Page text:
Reaching for the skies radiates success in space

Ray: A burst of solar material leaps off the left side of the sun
Ray: A burst of solar material leaps off the left side of the sun
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The sky is definitely NOT the limit for researchers at Preston’s university.

A team from the University of Central Lancashire has developed a method of tracking solar flare radiation that can be used to warn International Space Station astronauts if harmful radiation is heading their way

Experts based at the Jeremiah Horrocks Institute know that solar flares discharge large amounts of particle radiation into space which can disrupt satellite technology and put astronauts - and even air crews - at the risk of radiation exposure.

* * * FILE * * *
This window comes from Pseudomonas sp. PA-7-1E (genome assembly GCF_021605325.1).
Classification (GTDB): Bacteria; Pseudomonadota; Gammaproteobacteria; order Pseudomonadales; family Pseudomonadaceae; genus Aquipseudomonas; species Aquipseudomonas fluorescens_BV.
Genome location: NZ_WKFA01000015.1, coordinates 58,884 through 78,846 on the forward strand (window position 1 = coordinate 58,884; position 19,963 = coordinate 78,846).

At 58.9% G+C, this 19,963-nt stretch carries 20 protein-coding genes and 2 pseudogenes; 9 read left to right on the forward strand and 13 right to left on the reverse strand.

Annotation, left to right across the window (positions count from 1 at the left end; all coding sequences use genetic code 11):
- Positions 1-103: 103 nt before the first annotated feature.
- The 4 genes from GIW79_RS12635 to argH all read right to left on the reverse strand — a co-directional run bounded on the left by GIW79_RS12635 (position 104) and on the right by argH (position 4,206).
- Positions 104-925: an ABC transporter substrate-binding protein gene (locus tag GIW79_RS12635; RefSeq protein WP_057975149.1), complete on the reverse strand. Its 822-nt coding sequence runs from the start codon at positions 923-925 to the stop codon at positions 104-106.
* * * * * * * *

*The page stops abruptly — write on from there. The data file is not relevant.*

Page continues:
The UCLan team, with Dr Silvia Dalla and Dr Mike Marsh, recently presented their findings to the international conference of the American Geophysical Union in Mexico

The researchers, from the Jeremiah Horrocks Institute have discovered that solar particle radiation is able to travel large distances across the magnetic field in interplanetary space.

Dr Marsh said: “Coronal mass ejections and solar flares cause the acceleration and ejection of a large amount of particle radiation into interplanetary space.

“While we know that they disrupt human technologies such as satellites, we’ve never fully understood how they travel through space.

“ Our team’s research helps us to understand the movement of solar particle radiation across space, which will help us predict where it will reach and when.

“ This will prove hugely beneficial to various people, not least those living and working in space.”

This discovery will help scientists to understand solar particle radiation events and help to predict whether the radiation will arrive at the Earth,